- Tuberous sclerosis: There are several areas of enlarged gyro with cortical-subcortical flair hyper intensity. These areas do not show any enhancement on post contrast images. If a GRE or SWI sequence is available, I will look for calcification within the lesions. There are nodular lesions along the ventricular wall which are low signal on T2. These lesions enhance on post contrast images. One lesion is noted in the region of the Foramen of Monroe and is causing obstruction and hydrocephalus. This might represent a giant cell astrocytoma and I would like to review prior images to look for interval increase in size. The combination of these findings suggest Tuberous Sclerosis and I would like to look for other associations. A CT of the abdomen shows numerous soft tissue enhancing nodules in the kidney with areas of fat density within suggesting AML. There is no evidence of complications by haemorrhage. There are numerous hypodense cysts in both the kidneys. TS can be associated with cardiac rhabdomyomas and I would like to screen the heart with Echocardiogram. Thoracic involvement with LAM can be screened with CXR. The cutaneous manifestations include Adenoma sebaeum and I will look for it. This patient will require Neurology referral for seizure control and also genetic and family screening. He will require neurosurgical referral for ventricular shunting / removal of the GCT. Aternatively, he will need annual MRI follow up to detect malignant transformation of the SEGA.
- Demyelination –
- optic nerve + cord +/-periventricular brain – NMO / Aquaporinopathy.
- Brain with MS pattern
- Brain with multifocal involvement of pons and basal ganglia with swollen cord – ADEM ask about previous viral illness.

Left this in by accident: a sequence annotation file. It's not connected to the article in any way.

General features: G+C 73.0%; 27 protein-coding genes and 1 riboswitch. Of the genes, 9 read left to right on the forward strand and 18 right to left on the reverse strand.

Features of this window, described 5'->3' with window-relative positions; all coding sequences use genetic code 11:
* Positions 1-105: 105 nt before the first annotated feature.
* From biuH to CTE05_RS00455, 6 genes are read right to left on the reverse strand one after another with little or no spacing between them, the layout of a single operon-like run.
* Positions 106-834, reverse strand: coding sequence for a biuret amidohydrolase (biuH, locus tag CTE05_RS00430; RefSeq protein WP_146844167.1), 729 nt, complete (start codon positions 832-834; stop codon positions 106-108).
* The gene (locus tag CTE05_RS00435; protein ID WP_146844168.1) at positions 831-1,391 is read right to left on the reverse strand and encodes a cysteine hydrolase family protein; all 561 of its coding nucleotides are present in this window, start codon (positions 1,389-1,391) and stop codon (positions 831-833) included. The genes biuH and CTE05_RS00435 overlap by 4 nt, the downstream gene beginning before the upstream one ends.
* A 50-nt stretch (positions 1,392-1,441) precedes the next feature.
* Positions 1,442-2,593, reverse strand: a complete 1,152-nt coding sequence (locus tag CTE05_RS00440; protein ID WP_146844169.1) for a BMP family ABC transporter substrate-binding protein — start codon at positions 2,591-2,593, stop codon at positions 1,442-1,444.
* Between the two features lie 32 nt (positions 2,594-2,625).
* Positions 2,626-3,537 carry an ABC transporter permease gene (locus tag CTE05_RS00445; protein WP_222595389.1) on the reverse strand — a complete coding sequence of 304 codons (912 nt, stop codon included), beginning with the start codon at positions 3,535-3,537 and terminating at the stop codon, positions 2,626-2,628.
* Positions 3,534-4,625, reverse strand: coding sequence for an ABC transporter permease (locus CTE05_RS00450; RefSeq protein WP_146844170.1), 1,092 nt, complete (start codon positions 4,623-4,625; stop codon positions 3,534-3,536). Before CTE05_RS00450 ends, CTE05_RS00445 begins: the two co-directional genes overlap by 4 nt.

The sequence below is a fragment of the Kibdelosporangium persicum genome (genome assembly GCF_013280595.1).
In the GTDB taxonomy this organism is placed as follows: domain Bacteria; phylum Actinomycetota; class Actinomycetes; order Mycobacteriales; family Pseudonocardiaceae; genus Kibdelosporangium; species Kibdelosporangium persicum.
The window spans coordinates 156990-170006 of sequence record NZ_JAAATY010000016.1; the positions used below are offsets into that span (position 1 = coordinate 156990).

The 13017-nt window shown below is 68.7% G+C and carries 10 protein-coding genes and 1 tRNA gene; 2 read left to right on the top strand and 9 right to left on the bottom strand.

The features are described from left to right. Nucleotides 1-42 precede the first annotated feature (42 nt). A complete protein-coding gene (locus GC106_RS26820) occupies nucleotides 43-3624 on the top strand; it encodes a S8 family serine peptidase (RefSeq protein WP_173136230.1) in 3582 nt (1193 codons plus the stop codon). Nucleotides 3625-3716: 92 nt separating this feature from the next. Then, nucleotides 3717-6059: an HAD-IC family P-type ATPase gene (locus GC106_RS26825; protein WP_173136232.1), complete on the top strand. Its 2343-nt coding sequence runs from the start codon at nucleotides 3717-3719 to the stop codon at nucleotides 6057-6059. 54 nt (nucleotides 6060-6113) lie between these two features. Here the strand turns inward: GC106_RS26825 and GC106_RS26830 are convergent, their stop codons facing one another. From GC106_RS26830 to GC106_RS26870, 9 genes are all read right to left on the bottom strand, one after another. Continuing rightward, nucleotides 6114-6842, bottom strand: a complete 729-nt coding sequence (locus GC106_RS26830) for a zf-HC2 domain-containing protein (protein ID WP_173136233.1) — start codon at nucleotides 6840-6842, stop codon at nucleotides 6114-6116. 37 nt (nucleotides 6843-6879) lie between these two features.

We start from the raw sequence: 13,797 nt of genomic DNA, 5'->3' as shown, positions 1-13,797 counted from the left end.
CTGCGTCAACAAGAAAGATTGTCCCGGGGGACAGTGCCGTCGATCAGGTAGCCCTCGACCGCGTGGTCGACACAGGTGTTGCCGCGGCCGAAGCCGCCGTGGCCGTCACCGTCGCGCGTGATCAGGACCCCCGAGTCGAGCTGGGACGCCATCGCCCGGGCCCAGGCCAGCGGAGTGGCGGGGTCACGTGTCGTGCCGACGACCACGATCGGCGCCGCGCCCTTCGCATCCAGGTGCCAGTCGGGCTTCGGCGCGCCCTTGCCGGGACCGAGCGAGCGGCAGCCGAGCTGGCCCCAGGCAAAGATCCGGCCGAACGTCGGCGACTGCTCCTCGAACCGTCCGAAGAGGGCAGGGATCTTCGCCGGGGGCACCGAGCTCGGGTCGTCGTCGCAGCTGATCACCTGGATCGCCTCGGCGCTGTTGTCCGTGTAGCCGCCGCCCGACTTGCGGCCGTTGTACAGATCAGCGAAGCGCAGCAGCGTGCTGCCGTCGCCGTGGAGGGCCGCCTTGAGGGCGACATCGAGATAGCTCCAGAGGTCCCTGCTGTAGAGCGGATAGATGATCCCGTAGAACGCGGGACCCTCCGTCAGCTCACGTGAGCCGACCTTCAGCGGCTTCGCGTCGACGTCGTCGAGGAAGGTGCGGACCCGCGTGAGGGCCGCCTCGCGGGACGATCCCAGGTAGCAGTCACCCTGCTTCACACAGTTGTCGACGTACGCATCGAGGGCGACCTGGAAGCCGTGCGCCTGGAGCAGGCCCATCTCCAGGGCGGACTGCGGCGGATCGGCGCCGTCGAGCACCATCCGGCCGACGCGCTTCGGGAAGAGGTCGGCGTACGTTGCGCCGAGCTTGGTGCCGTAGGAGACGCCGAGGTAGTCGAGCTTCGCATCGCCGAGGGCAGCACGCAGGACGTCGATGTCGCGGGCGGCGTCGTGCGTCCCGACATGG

- In cases of NF1, look for cutaneous neurofibromas on the MRI sections provided. Hamartomas vs astrocytoma: tell them you will compare with old scans to look for enlargement or enhancement with time.
- HSV encephalitis: also affects the posteromedial temporal lobe while MCA infarct spares this area (Supplied by PCA). Cytotoxic edema occurs in both so it will involve grey and white matter.
- To differentiate global cerebral anoxia from SAH – look at the basal cisterns
- In suspected SAH with normal CT, do LP after 12 hours of headache. Small SAH may be missed on CT. FLAIR high signal is also seen in meningitis.
- Subependymal calcified nodules on CT: CMV, Toxo, Tuberous sclerosis
- In a Chiari I malformation: There is a small posterior fossa with herniation of the cerebellar tonsils into the foramen magnum. A cystic lesion is noted in the upper cervical cord. This could represent a syrinx. Further scanning of the brain and spine is recommended to assess the accompanying features. However, no obvious brain changes in the visualized part to suggest Chiari II.
Complete evaluation of the skull base for CV junction abnormalities – platybasia, occipital assimilation.
Further evaluation by contrast enhanced MRI is recommended to assess the cystic cord lesion to confirm that it is only a syringomyelia. Chest X-ray is recommended to assess other features of Klippel-Feil syndrome: e.g. Sprengel’s deformity, omovertebral bone. An ultrasound abdomen to assess possible associated renal anomalies.
- When you see dissection in a young patient, say that you suspect an underlying condition like FMD and will screen for the presence of other vascular stenosis.
- When bilateral thalami show hypo density or T2 hyper, look for internal cerebral vein thrombosis